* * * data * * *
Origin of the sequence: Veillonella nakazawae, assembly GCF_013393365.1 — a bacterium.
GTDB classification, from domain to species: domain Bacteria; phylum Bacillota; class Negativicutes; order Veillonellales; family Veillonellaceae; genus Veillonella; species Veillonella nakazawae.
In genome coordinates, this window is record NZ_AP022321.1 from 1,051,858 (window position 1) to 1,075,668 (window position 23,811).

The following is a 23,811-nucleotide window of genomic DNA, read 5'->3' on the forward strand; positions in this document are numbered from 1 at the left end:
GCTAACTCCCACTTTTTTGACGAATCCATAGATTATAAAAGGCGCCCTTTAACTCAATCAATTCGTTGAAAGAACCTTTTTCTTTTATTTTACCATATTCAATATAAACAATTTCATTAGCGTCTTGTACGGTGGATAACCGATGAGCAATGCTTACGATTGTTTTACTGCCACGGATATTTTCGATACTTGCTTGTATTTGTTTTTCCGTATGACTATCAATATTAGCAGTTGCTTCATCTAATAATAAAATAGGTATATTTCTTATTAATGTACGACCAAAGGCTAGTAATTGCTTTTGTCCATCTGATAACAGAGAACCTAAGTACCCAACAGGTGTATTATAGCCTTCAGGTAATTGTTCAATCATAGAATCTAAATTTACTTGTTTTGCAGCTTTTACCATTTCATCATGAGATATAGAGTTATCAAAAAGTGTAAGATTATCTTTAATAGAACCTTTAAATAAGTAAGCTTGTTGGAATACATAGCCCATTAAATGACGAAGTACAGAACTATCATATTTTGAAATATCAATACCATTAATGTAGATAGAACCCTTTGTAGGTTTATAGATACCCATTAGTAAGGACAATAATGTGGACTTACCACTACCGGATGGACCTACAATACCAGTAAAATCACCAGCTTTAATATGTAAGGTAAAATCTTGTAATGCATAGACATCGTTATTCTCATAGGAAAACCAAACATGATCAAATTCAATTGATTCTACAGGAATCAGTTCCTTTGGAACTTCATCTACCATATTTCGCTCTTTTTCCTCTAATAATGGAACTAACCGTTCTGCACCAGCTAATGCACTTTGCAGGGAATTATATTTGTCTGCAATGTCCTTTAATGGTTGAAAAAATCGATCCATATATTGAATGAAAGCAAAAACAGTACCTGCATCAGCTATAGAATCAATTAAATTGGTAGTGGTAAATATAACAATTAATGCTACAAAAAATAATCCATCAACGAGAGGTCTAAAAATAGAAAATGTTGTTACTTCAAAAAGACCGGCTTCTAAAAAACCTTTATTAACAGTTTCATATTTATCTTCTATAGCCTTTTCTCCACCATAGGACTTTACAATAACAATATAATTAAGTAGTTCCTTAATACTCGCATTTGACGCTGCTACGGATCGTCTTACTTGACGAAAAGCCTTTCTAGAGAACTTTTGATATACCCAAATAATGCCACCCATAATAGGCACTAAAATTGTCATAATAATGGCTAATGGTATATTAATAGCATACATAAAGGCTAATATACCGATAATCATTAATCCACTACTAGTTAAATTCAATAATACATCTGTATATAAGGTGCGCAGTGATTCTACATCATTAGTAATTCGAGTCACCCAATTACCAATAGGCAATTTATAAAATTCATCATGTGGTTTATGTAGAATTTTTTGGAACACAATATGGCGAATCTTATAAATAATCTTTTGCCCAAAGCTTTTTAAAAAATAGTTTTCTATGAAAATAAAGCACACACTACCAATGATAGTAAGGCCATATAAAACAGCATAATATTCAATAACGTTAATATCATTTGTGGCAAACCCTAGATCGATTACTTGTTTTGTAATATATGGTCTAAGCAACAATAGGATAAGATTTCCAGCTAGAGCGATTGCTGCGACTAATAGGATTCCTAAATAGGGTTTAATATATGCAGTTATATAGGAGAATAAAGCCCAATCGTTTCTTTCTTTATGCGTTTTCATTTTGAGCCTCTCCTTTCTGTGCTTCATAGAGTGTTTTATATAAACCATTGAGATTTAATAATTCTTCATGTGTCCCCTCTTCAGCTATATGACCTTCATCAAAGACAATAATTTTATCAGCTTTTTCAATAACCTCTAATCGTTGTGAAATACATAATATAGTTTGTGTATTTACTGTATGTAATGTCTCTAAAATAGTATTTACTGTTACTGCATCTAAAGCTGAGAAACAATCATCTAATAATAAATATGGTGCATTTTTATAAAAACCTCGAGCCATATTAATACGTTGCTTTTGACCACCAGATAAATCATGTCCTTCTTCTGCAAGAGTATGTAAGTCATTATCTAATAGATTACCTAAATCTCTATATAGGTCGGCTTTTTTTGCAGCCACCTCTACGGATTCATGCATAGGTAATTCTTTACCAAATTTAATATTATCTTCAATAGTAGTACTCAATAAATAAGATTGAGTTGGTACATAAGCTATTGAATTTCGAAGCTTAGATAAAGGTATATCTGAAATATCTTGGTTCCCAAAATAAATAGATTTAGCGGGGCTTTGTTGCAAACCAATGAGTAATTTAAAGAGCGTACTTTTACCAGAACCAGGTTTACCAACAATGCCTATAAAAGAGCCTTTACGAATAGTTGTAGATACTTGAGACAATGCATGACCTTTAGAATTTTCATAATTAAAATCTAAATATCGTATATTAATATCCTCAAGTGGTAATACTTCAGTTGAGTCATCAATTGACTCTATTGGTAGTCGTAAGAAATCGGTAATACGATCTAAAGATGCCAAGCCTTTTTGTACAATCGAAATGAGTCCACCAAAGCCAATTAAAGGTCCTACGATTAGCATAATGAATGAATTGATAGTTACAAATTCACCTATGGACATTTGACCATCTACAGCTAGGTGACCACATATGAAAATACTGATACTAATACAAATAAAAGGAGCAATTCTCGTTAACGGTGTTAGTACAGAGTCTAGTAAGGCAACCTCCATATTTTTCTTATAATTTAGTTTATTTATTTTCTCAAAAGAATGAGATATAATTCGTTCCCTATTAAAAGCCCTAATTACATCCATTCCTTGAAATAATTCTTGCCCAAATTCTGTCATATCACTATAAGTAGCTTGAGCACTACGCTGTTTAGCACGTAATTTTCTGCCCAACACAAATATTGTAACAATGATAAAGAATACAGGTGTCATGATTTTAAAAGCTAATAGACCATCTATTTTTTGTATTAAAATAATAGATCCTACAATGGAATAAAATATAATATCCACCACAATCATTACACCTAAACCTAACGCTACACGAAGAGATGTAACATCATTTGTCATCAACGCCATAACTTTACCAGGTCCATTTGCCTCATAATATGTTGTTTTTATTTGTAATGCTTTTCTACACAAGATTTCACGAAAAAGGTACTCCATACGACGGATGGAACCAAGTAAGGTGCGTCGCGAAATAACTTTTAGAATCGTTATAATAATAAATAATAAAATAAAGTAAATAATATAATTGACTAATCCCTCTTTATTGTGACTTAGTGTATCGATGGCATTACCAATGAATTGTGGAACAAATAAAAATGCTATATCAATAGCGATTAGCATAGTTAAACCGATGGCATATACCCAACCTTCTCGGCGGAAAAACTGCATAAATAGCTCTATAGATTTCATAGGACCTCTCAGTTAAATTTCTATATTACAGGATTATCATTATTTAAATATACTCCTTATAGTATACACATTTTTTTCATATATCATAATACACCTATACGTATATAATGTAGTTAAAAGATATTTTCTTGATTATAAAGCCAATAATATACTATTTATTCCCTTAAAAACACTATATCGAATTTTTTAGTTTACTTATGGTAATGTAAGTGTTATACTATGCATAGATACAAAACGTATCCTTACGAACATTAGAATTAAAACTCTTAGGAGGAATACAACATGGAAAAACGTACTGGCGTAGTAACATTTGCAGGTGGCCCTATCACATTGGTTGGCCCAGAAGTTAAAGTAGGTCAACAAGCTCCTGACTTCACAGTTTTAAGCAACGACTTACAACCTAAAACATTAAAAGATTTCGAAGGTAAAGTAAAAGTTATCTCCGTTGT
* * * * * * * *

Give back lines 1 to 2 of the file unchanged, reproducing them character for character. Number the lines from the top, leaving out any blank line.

Origin of the sequence: Veillonella nakazawae, assembly GCF_013393365.1 — a bacterium.
GTDB classification, from domain to species: domain Bacteria; phylum Bacillota; class Negativicutes; order Veillonellales; family Veillonellaceae; genus Veillonella; species Veillonella nakazawae.